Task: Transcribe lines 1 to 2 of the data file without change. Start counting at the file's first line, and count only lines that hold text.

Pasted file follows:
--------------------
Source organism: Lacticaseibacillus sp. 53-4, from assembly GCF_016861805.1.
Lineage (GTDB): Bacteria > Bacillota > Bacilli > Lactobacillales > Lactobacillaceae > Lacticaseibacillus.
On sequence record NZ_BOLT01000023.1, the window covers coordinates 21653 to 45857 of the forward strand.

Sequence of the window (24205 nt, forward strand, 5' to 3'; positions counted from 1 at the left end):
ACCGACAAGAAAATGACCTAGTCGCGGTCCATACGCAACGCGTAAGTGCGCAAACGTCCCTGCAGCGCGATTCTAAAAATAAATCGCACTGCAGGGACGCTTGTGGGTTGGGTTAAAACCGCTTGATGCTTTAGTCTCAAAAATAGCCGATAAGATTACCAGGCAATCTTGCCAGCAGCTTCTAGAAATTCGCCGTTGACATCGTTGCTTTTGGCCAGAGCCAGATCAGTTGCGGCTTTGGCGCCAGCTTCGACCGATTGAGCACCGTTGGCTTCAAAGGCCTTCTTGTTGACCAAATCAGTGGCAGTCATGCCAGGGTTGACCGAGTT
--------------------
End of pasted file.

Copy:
Source organism: Lacticaseibacillus sp. 53-4, from assembly GCF_016861805.1.
Lineage (GTDB): Bacteria > Bacillota > Bacilli > Lactobacillales > Lactobacillaceae > Lacticaseibacillus.